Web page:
East Hampton director Steven Spielberg‘s latest film, The Post, opened to wide acclaim and fanfare in theaters around the country on Friday, but the film isn’t getting such a warm reception in at least one Middle Eastern Country. According to The Washington Post—the newspaper the film is about—Lebanon is looking to block the movie from its scheduled January 18 opening in that country because of Spielberg’s ties to Israel.
The Post tells the story of Washington Post publisher Katherine Graham (Meryl Streep)—the first female publisher of a major U.S. newspaper—and her efforts with editor Ben Bradlee (Tom Hanks) to expose a massive government coverup of secrets spanning 30 years and four U.S. presidents. It’s the story of the Pentagon Papers, aka United States – Vietnam Relations, 1945–1967: A Study Prepared by the Department of Defense, which revealed U.S. government deception about the Vietnam War. Graham and Bradlee, of course, also supported Bob Woodward and Hamptonite Carl Bernstein‘s work on Watergate.
Watch a trailer for The Post below.
While supposedly not so concerned with the content of The Post, Lebanon’s General Security Directorate’s censorship committee is banning the film because of laws obliging the country to follow the Arab League’s boycott of Israel, according to the Washington Post story. It goes on to explain that the Jewish director is on the Arab League blacklist of sanctioned individuals because his foundation gave $1 million to support Israeli relief efforts during its 2006 war with Lebanon’s Hezbollah movement.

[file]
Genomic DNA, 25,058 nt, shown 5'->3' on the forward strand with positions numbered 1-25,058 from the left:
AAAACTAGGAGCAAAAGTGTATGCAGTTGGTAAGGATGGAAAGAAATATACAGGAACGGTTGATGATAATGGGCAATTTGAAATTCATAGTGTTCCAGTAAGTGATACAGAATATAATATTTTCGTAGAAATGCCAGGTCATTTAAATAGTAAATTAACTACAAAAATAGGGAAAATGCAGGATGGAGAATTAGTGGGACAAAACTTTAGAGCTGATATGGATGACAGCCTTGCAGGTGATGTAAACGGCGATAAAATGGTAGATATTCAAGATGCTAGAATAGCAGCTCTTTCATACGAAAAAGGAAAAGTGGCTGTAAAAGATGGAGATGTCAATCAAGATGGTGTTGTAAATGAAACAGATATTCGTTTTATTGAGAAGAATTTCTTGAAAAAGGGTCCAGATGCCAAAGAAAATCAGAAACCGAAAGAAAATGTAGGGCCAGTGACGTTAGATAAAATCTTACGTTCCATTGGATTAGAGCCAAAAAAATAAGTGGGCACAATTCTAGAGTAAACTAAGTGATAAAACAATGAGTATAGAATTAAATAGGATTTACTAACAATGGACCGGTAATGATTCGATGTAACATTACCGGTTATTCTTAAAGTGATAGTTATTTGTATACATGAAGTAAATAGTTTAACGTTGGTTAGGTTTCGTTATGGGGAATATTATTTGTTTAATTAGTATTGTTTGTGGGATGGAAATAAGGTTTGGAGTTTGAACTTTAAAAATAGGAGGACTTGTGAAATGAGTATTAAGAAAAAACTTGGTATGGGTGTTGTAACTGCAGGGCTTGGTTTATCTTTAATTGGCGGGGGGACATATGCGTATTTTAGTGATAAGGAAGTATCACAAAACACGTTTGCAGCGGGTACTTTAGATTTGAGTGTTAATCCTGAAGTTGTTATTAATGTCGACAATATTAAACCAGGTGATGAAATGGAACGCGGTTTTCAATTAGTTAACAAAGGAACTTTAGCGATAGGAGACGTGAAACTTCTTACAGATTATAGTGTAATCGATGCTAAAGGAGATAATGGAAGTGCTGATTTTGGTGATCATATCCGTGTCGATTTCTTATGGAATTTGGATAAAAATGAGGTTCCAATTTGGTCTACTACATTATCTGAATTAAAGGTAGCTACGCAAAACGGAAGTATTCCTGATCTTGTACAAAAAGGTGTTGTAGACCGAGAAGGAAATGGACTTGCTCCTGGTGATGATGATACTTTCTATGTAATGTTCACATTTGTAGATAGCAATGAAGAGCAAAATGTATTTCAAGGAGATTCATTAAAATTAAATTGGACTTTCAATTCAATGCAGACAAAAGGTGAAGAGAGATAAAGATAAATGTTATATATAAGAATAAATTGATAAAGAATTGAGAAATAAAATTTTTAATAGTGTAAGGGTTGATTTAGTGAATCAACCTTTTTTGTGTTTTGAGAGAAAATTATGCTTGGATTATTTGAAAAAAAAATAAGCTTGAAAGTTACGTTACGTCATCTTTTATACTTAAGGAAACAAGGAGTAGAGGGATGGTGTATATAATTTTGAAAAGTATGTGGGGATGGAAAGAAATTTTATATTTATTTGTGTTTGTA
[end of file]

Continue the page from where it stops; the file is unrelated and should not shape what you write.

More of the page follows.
But there may be more to the ban than The Post simply being a Spielberg film. Lebanon did not ban most of the director’s previous films since 2006, and The Washington Post suggests this particular film may be a target because of its messages supporting freedom of the press and railing against censorship.
Among other recent films banned in Lebanon due to Israel ties is 2017’s Wonder Woman starring Gal Gadot, an Israeli actress who also served in her country’s army.